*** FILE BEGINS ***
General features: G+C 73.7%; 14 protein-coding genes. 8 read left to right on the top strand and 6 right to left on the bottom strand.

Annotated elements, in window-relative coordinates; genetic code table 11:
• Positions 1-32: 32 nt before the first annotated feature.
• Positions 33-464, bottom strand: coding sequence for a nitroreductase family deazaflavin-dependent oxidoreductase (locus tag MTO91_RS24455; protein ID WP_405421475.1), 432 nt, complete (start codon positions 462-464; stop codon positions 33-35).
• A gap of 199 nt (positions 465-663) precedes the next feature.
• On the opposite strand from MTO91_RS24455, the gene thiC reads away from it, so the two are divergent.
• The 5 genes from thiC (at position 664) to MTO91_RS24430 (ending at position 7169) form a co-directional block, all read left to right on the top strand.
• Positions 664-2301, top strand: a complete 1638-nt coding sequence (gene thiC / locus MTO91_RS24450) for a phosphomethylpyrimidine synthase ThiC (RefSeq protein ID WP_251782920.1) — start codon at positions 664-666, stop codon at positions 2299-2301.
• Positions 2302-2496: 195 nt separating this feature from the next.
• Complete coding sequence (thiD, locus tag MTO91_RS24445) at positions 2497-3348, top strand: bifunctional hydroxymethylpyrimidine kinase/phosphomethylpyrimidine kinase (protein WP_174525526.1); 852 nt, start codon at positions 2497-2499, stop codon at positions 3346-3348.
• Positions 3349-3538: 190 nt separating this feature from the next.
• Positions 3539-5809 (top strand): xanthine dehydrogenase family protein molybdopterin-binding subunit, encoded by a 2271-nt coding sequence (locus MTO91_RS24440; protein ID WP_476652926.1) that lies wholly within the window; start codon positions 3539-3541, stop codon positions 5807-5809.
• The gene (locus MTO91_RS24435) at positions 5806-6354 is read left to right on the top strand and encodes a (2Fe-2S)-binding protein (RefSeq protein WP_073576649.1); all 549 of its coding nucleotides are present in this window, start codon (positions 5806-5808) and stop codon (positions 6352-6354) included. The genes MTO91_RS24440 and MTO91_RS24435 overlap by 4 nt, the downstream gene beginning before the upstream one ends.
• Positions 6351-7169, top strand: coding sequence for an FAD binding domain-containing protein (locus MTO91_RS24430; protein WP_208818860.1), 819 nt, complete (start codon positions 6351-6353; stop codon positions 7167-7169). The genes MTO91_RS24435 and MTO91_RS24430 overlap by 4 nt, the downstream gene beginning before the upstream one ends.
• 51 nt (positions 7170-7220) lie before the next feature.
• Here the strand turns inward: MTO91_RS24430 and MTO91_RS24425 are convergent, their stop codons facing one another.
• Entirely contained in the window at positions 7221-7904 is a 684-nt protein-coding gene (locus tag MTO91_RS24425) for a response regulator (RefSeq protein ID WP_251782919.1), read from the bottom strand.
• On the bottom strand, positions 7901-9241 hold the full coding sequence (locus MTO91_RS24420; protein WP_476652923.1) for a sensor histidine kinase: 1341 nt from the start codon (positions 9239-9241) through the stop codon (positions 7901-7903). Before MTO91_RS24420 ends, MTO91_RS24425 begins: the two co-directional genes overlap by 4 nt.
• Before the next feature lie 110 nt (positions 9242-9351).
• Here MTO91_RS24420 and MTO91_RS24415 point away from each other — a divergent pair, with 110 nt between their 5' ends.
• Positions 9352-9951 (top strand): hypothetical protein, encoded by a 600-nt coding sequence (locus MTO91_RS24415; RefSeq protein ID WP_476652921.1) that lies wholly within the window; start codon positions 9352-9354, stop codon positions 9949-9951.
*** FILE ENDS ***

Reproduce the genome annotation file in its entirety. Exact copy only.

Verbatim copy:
General features: G+C 73.7%; 14 protein-coding genes. 8 read left to right on the top strand and 6 right to left on the bottom strand.

Annotated elements, in window-relative coordinates; genetic code table 11:
• Positions 1-32: 32 nt before the first annotated feature.
• Positions 33-464, bottom strand: coding sequence for a nitroreductase family deazaflavin-dependent oxidoreductase (locus tag MTO91_RS24455; protein ID WP_405421475.1), 432 nt, complete (start codon positions 462-464; stop codon positions 33-35).
• A gap of 199 nt (positions 465-663) precedes the next feature.
• On the opposite strand from MTO91_RS24455, the gene thiC reads away from it, so the two are divergent.
• The 5 genes from thiC (at position 664) to MTO91_RS24430 (ending at position 7169) form a co-directional block, all read left to right on the top strand.
• Positions 664-2301, top strand: a complete 1638-nt coding sequence (gene thiC / locus MTO91_RS24450) for a phosphomethylpyrimidine synthase ThiC (RefSeq protein ID WP_251782920.1) — start codon at positions 664-666, stop codon at positions 2299-2301.
• Positions 2302-2496: 195 nt separating this feature from the next.
• Complete coding sequence (thiD, locus tag MTO91_RS24445) at positions 2497-3348, top strand: bifunctional hydroxymethylpyrimidine kinase/phosphomethylpyrimidine kinase (protein WP_174525526.1); 852 nt, start codon at positions 2497-2499, stop codon at positions 3346-3348.
• Positions 3349-3538: 190 nt separating this feature from the next.
• Positions 3539-5809 (top strand): xanthine dehydrogenase family protein molybdopterin-binding subunit, encoded by a 2271-nt coding sequence (locus MTO91_RS24440; protein ID WP_476652926.1) that lies wholly within the window; start codon positions 3539-3541, stop codon positions 5807-5809.
• The gene (locus MTO91_RS24435) at positions 5806-6354 is read left to right on the top strand and encodes a (2Fe-2S)-binding protein (RefSeq protein WP_073576649.1); all 549 of its coding nucleotides are present in this window, start codon (positions 5806-5808) and stop codon (positions 6352-6354) included. The genes MTO91_RS24440 and MTO91_RS24435 overlap by 4 nt, the downstream gene beginning before the upstream one ends.
• Positions 6351-7169, top strand: coding sequence for an FAD binding domain-containing protein (locus MTO91_RS24430; protein WP_208818860.1), 819 nt, complete (start codon positions 6351-6353; stop codon positions 7167-7169). The genes MTO91_RS24435 and MTO91_RS24430 overlap by 4 nt, the downstream gene beginning before the upstream one ends.
• 51 nt (positions 7170-7220) lie before the next feature.
• Here the strand turns inward: MTO91_RS24430 and MTO91_RS24425 are convergent, their stop codons facing one another.
• Entirely contained in the window at positions 7221-7904 is a 684-nt protein-coding gene (locus tag MTO91_RS24425) for a response regulator (RefSeq protein ID WP_251782919.1), read from the bottom strand.
• On the bottom strand, positions 7901-9241 hold the full coding sequence (locus MTO91_RS24420; protein WP_476652923.1) for a sensor histidine kinase: 1341 nt from the start codon (positions 9239-9241) through the stop codon (positions 7901-7903). Before MTO91_RS24420 ends, MTO91_RS24425 begins: the two co-directional genes overlap by 4 nt.
• Before the next feature lie 110 nt (positions 9242-9351).
• Here MTO91_RS24420 and MTO91_RS24415 point away from each other — a divergent pair, with 110 nt between their 5' ends.
• Positions 9352-9951 (top strand): hypothetical protein, encoded by a 600-nt coding sequence (locus MTO91_RS24415; RefSeq protein ID WP_476652921.1) that lies wholly within the window; start codon positions 9352-9354, stop codon positions 9949-9951.